The second time my family crossed the U.S. it was in an old-model Mercedes, a car held together by rust and kitchen string, altogether at odds with the grandness of the name. We flew from Belgium; it followed us by ship, swung over the sides onto the dock in a cargo net. At least, that's the picture I hold: I could be conflating it with a Spanish ferry on the Costa Brava. The family was together then, the five of us, and we stopped into a coffee shop, just off the plane at JFK. I ordered a hot chocolate. "Honey," said the waitress (they still had waitresses and stewardesses in those years, until they were all exchanged at equal value for servers and flight attendants)..."Honey," she said in a mellifluous New York accent, "we don't have hot chocolate in August."
Tenderfoot. When I joined the Boy Scouts, a new scout was called a Tenderfoot — or at least that's what I thought at the time. Since then I've learned that the first rank for a new scout is simply Scout, but there are few requirements for that stage beyond a basic knowledge of the organization and the ability to tie a square knot.
I go down into the ravine in mid-spring for the windless cool. The thistle hasn't taken over then, the grass is still unripe, the nesting blackbirds haven't formed vigilante groups yet, although one or two hang on the rock, baleful eyes and murderous smiles. "Staying long?" they rasp. "Passing through. Passing through," I say. And they nod, disbelieving.
To the east, Goat Hill catches the brilliant light that follows a winter storm. The deep terra cotta strata of the uplift are never as clear as when they contrast with bands of snow, like the blood-red and white of Acoma pottery. Geologists know the hill as the Bellvue Dome. At first glance, it seems just a continuation of the Hogback, with the characteristic eastern slope and sheer scarp facing the setting sun. But the gentle arch of the anticline, the eroding course of the Poudre River at its base, where it winds through Pleasant Valley, set it apart.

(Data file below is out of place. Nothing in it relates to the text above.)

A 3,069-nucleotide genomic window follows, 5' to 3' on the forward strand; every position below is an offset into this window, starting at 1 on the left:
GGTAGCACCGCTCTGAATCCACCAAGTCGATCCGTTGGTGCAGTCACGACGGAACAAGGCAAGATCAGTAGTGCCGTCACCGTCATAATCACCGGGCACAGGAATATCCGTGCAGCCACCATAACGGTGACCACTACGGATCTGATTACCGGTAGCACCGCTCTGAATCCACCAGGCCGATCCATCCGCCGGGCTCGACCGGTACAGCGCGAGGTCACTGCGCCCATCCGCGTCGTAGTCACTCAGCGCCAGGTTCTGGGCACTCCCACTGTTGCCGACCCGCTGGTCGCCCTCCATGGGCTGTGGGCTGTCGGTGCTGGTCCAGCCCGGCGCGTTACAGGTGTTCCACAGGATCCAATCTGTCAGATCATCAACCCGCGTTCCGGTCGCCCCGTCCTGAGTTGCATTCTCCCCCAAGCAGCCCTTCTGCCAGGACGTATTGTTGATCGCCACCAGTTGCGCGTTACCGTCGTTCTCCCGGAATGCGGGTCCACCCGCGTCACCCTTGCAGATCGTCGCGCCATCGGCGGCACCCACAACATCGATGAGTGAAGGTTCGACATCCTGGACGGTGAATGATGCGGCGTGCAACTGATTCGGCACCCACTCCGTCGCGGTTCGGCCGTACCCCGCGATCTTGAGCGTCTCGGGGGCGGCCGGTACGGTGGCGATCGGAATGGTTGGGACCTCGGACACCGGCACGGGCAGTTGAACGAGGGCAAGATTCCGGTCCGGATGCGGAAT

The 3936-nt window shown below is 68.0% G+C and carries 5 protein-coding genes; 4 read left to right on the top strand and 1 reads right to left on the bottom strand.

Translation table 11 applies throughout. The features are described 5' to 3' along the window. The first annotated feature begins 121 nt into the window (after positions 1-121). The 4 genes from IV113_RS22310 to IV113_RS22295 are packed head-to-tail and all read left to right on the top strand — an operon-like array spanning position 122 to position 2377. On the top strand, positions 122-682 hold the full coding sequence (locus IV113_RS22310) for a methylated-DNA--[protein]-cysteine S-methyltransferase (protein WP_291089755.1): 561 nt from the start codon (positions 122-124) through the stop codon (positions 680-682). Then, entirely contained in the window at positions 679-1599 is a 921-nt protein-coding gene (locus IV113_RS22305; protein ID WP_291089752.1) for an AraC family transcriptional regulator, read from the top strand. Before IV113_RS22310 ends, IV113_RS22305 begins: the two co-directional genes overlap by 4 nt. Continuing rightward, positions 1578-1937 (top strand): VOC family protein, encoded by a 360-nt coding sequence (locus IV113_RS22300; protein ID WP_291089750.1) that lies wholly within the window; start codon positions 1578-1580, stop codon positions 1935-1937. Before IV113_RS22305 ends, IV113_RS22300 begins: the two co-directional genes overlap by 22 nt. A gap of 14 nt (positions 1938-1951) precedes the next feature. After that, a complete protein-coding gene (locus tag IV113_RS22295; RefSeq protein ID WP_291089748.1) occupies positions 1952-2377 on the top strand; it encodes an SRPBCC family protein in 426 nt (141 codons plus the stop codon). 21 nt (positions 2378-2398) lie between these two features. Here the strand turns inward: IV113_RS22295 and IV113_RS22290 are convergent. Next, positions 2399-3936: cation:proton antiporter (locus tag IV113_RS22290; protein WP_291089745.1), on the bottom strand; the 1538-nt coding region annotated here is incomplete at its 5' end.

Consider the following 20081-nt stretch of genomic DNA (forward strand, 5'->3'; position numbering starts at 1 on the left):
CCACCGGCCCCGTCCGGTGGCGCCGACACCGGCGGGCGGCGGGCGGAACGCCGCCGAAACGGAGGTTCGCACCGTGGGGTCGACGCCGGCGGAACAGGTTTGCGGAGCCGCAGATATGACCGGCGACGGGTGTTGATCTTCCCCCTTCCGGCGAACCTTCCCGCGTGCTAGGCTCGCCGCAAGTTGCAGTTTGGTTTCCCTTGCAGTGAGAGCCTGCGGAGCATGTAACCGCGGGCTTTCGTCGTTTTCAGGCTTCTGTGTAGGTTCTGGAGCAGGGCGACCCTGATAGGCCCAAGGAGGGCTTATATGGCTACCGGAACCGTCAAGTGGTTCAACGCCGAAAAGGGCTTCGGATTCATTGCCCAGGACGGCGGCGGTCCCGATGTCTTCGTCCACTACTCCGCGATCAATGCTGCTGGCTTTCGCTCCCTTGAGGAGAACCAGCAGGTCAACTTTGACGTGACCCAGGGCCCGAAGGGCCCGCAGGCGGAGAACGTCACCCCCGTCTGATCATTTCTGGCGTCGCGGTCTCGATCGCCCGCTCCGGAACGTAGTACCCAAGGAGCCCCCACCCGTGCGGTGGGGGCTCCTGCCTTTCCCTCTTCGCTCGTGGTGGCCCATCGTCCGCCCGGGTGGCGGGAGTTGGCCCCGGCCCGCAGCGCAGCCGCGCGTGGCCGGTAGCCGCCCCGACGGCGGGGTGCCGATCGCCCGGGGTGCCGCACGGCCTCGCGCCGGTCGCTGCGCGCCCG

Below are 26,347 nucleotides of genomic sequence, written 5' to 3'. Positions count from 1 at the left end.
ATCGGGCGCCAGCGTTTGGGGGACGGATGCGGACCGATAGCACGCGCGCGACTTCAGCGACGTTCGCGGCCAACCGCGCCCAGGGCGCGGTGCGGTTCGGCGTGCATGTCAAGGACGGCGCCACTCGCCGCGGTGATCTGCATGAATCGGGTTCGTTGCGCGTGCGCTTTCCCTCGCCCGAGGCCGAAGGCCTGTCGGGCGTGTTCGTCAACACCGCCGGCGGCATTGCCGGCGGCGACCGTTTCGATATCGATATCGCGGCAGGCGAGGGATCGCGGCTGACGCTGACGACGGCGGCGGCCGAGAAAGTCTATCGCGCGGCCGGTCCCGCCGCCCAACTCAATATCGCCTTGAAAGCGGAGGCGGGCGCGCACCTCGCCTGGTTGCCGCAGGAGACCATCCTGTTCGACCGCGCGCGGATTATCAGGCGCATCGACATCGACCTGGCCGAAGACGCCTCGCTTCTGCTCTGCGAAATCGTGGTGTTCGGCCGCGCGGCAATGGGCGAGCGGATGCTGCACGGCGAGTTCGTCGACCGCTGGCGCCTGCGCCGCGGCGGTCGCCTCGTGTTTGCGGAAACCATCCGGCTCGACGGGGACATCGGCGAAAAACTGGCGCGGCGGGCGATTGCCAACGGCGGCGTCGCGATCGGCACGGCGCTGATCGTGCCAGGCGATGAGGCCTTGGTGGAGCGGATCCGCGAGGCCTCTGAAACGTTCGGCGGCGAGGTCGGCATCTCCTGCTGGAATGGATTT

I've been getting into miniaturization lately, after a sponsored ad for a magnifying smartphone camera unexpectedly appeared in my Facebook newsfeed. It was an outrageous deal. They had a short-but-irresistible sales video that showed you how to take close-up pictures of your Social Security card, driver's license, and bank account information and text them -- without leaving the app! -- to a number supplied with the box insert. I ordered one immediately, and since the instructions were all in Cyrillic script, I've been muddling by with trial and error, practicing on shrubs around the house before I move on to personal data.
This time of year I sometimes feel like a castaway walking to the edge of the surf and looking long and hard at the horizon. Inside the house here, plants that can’t overwinter outside are struggling: some of the Calendula succumbed to aphids; the rosemary dried — it likes neither electric heat nor wet feet, …
Take a look at this picture. It looks at first glance like a selfie. But a selfie by definition is a self-conscious thing. “Backstage! With Bon Jovi!” That’s a selfie. Or “Me and Diana on the Empire State Building!” Or “Guess who we met on top of the Empire State Building!! Bon Jovi!” And then …